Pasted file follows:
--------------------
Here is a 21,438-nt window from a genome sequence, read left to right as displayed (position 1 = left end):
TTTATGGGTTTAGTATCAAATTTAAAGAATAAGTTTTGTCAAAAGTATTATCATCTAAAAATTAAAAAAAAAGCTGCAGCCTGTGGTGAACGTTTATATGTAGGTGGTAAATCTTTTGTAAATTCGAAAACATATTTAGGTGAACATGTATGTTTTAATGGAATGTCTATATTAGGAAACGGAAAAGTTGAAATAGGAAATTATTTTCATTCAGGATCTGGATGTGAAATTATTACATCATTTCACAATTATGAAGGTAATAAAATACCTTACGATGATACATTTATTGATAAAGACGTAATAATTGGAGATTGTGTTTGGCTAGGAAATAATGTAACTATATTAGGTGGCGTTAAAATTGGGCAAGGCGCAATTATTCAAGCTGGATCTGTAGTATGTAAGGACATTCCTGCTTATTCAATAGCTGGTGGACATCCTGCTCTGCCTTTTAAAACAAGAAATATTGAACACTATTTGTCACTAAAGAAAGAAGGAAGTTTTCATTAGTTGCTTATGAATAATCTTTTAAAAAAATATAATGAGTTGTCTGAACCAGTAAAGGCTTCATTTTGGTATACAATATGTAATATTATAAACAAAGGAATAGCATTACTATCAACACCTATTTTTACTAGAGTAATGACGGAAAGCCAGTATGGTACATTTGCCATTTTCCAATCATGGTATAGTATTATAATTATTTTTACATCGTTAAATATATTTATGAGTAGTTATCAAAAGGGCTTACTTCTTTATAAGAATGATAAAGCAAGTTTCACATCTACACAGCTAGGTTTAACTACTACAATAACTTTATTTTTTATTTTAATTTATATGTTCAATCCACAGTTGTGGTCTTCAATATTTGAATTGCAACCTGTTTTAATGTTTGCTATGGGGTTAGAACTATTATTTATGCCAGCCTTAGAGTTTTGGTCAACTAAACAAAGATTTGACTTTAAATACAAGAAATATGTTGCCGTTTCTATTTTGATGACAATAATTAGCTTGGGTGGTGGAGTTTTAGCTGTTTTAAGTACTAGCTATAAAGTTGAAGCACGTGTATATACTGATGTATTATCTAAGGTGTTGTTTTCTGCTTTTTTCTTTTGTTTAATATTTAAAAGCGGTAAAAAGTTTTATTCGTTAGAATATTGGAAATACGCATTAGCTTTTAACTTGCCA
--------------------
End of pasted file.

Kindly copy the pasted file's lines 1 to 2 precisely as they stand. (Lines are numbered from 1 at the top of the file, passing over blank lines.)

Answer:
Here is a 21,438-nt window from a genome sequence, read left to right as displayed (position 1 = left end):
TTTATGGGTTTAGTATCAAATTTAAAGAATAAGTTTTGTCAAAAGTATTATCATCTAAAAATTAAAAAAAAAGCTGCAGCCTGTGGTGAACGTTTATATGTAGGTGGTAAATCTTTTGTAAATTCGAAAACATATTTAGGTGAACATGTATGTTTTAATGGAATGTCTATATTAGGAAACGGAAAAGTTGAAATAGGAAATTATTTTCATTCAGGATCTGGATGTGAAATTATTACATCATTTCACAATTATGAAGGTAATAAAATACCTTACGATGATACATTTATTGATAAAGACGTAATAATTGGAGATTGTGTTTGGCTAGGAAATAATGTAACTATATTAGGTGGCGTTAAAATTGGGCAAGGCGCAATTATTCAAGCTGGATCTGTAGTATGTAAGGACATTCCTGCTTATTCAATAGCTGGTGGACATCCTGCTCTGCCTTTTAAAACAAGAAATATTGAACACTATTTGTCACTAAAGAAAGAAGGAAGTTTTCATTAGTTGCTTATGAATAATCTTTTAAAAAAATATAATGAGTTGTCTGAACCAGTAAAGGCTTCATTTTGGTATACAATATGTAATATTATAAACAAAGGAATAGCATTACTATCAACACCTATTTTTACTAGAGTAATGACGGAAAGCCAGTATGGTACATTTGCCATTTTCCAATCATGGTATAGTATTATAATTATTTTTACATCGTTAAATATATTTATGAGTAGTTATCAAAAGGGCTTACTTCTTTATAAGAATGATAAAGCAAGTTTCACATCTACACAGCTAGGTTTAACTACTACAATAACTTTATTTTTTATTTTAATTTATATGTTCAATCCACAGTTGTGGTCTTCAATATTTGAATTGCAACCTGTTTTAATGTTTGCTATGGGGTTAGAACTATTATTTATGCCAGCCTTAGAGTTTTGGTCAACTAAACAAAGATTTGACTTTAAATACAAGAAATATGTTGCCGTTTCTATTTTGATGACAATAATTAGCTTGGGTGGTGGAGTTTTAGCTGTTTTAAGTACTAGCTATAAAGTTGAAGCACGTGTATATACTGATGTATTATCTAAGGTGTTGTTTTCTGCTTTTTTCTTTTGTTTAATATTTAAAAGCGGTAAAAAGTTTTATTCGTTAGAATATTGGAAATACGCATTAGCTTTTAACTTGCCA